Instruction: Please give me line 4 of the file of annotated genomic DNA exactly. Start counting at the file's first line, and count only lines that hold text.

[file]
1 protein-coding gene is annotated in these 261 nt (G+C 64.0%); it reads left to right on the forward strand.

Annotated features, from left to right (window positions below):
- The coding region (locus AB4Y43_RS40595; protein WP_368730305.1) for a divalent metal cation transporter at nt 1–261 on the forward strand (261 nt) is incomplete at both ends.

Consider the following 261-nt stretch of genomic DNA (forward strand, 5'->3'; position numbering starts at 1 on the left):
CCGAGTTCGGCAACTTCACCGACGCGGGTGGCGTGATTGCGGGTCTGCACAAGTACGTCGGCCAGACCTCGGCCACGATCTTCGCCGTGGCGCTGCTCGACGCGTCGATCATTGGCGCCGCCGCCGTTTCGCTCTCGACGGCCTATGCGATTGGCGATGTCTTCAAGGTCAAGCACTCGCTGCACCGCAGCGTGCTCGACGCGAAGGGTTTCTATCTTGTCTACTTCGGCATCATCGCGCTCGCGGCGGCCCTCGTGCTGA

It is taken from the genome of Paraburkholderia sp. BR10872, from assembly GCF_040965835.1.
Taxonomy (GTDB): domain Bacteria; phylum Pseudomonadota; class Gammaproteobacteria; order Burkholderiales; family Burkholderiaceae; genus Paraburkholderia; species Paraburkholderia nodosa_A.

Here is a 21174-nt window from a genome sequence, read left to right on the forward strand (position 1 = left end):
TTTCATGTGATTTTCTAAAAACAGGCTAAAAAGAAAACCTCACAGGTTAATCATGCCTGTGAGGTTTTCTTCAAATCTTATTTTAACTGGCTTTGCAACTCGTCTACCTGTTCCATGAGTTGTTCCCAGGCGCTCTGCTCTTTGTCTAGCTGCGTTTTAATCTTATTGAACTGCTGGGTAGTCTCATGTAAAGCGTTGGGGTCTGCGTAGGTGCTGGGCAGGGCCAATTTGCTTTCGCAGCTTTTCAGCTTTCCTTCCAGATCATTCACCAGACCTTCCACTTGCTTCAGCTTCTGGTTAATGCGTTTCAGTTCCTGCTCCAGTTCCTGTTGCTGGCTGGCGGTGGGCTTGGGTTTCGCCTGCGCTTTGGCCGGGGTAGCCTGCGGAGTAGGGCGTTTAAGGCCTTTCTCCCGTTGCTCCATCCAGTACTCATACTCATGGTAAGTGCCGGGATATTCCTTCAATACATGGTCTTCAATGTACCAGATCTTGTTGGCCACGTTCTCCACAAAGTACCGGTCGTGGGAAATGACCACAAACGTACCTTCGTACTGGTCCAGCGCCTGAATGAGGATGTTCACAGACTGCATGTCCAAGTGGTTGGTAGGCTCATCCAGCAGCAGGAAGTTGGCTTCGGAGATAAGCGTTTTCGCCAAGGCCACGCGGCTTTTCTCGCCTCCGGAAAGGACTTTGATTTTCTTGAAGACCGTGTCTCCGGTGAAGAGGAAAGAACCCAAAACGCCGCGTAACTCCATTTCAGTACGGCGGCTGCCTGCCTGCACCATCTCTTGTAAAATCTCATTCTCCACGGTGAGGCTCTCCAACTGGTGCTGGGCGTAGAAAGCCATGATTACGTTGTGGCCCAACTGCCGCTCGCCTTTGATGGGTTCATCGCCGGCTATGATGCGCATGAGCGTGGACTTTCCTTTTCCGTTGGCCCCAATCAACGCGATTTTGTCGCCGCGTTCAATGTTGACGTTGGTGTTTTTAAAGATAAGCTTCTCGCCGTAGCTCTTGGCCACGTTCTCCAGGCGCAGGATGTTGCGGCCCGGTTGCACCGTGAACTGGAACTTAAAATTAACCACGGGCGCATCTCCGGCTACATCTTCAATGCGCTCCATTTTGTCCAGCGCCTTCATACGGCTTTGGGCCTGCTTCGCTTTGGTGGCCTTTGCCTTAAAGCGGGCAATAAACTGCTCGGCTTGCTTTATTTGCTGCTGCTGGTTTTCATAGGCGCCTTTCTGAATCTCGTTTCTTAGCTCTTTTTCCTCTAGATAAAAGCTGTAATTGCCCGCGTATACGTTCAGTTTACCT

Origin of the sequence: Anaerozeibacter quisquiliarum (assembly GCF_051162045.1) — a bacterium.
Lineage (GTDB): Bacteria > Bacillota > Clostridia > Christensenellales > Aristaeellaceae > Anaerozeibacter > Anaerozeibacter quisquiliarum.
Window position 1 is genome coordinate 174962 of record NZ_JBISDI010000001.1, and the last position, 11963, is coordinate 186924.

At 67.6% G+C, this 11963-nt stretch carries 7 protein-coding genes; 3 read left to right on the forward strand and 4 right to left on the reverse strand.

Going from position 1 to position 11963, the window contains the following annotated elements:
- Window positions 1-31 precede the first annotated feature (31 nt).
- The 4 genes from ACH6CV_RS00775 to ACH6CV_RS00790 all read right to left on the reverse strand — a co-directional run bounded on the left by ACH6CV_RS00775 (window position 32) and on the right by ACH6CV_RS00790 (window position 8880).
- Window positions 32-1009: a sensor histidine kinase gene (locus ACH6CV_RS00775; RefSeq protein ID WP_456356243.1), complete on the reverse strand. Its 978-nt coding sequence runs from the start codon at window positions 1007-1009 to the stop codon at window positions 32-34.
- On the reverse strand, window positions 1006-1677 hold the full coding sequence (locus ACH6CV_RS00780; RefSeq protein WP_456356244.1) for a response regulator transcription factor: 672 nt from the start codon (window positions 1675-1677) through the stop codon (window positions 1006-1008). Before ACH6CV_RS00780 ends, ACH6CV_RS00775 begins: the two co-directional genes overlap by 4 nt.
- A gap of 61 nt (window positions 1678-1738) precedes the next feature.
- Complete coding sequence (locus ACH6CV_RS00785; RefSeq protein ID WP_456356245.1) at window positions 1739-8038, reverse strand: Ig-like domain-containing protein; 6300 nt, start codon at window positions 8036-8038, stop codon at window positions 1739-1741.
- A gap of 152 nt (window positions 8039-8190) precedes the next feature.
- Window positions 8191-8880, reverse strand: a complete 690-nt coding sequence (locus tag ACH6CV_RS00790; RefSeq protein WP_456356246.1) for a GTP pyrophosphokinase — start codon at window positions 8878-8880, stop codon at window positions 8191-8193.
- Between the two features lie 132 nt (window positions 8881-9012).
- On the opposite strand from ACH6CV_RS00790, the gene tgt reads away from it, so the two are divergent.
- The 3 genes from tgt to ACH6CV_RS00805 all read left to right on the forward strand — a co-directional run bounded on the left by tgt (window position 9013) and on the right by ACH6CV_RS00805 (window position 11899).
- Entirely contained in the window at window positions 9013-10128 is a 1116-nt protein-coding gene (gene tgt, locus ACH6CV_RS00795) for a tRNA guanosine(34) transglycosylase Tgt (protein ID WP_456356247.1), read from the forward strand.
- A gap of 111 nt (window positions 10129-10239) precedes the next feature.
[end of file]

Consider the following 261-nt stretch of genomic DNA (forward strand, 5'->3'; position numbering starts at 1 on the left):